In 1956 the businessmen and women of the village formed a Chamber of Commerce for the advancement of business interests, to promote home trade and to enforce higher business standards. It spearheaded a 40th anniversary celebration in 1964. Each year it promotes a spring festival and periodically publishes a booklet about the village. At Christmastime it sponsors a Christmas Walk. It has urged archi­tectural uniformity in the business district, better lighting and improved landscaping. The village has only a few small manufacturing activities.

  In 1870 a one-room church/schoolhouse was built in Clarendon Hills. It accommodated one teacher and about twenty pupils during the week. On Sunday it provided a place for twenty-five Methodists to have religious ser­vices. In 1887 this building was destroyed by fire and a new one-room schoolhouse was built. In 1927 this schoolhouse was replaced by a two-room brick building to accommodate ninety pupils and two teachers, with an addi­tion made in 1930.

  When Clarendon Hills was experiencing a boom in 1947, the school was seriously over­crowded and some pupils had to commute temporarily to Hinsdale. It was at this time that the two school districts were combined. Now Clarendon Hills and Hinsdale are in the same district.

  The first church to be organized became Community Presbyterian, meeting in homes and the Walker School. In 1929 the group had grown to thirty-four persons, affiliating with the Presbytery of Chicago. The Reverend Robert Bell served as the organizing pastor.

  For eighteen years the Roman Catholics in the village met in a rented store front. A mission church, it was served by clergy from the St. Isaac Jogues Roman Catholic Church of Hinsdale. In 1954 Bishop Martin McNamara of the Joliet diocese established the Notre Dame Parish, after purchasing the Middaugh property.

  In 1954 an Episcopal church, the Church of the Holy Nativity, was founded. It was a mission church of the diocese of Chicago. Parishioners worshipped in a rented store until 1958, when a new building was com­pleted. Episcopal churchwomen operate a business for the benefit of the church and its missions, the "Tween the Towers Shop."

  In 1951 a Lutheran congregation also began in Walker School. By 1955 anew building was completed, Christ Lutheran Church of Claren­don Hills.

  In the early life of the village people, formed various clubs. In 1927 there was a civic club established. In 1940 a popular garden club sponsored an annual flower and garden show each fall, continuing through the 1950s. Also in that decade two women's clubs were formed, one meeting in the evening and the other in the afternoon. The evening club gave money for an ambulance. The afternoon club helped start the village library. The Infant Welfare Society sponsors the sale of luminarias for the Christ­mas Eve decoration of village streets. Origi­nating as an old Mexican custom, the lumi­naria have made Clarendon Hills a showplace on Christmas Eve, attracting many visitors and celebrants.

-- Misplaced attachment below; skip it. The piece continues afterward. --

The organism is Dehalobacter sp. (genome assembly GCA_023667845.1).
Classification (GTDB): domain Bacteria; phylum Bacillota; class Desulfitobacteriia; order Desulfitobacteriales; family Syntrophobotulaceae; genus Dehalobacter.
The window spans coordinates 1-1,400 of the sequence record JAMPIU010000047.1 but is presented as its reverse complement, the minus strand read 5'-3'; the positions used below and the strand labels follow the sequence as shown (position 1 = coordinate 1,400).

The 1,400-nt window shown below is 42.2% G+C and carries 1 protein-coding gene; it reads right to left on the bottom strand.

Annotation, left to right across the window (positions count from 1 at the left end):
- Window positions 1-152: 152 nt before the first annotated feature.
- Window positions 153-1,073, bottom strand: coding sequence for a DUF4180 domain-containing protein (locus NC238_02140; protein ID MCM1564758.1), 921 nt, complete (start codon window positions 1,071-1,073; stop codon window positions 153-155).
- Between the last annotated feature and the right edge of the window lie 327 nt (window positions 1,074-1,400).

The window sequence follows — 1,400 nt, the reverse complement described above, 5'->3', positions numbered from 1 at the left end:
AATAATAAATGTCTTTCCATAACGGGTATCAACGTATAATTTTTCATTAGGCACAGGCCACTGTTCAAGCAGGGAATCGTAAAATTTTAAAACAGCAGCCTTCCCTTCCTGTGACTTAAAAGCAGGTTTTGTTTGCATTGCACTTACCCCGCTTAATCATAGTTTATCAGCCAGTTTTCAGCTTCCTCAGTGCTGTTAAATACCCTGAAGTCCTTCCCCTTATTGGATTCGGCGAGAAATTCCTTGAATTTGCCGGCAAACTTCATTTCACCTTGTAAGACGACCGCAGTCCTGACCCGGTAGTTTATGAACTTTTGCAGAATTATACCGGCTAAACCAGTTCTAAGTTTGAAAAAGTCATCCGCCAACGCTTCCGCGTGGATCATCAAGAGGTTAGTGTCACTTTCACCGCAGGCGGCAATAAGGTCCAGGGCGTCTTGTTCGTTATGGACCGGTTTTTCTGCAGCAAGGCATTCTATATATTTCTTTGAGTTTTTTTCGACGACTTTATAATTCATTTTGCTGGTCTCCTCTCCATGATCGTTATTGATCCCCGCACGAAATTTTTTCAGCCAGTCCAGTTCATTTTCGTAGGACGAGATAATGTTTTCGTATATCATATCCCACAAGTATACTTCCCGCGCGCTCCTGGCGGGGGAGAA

The Lions Club was formed in 1950. The Lions chose as their major project a swimming pool for the village, buying land and doing most of the work themselves. The pool was dedi­cated in 1953, and the organization continues to maintain it. Since the loss of so many American elm trees to the Dutch Elm disease, the Lions also set up a program for replacing trees on the village streets.

  There were 132 residents in 1920, and 934 in 1930. By 1960 the community had grown to 5,885 inhabitants, to 7,300 in 1970. In 1974, after the addition of the Blackhawk Heights subdivision, the total was about 8,000 persons. The 1980 census figures, however, showed a population decrease to 6,709 persons, as the children of families remaining in the village matured and moved elsewhere.

Clarendon Hills continues to be a village in which residents take pride and enjoy one another as neighbors.

The Author

Celia Perry Shockey is a thirty-year resident of Clarendon Hills, who was Adminis­trator of the Clarendon Hills Library from its opening in 1963 to 1971, and currently maintains its historical files.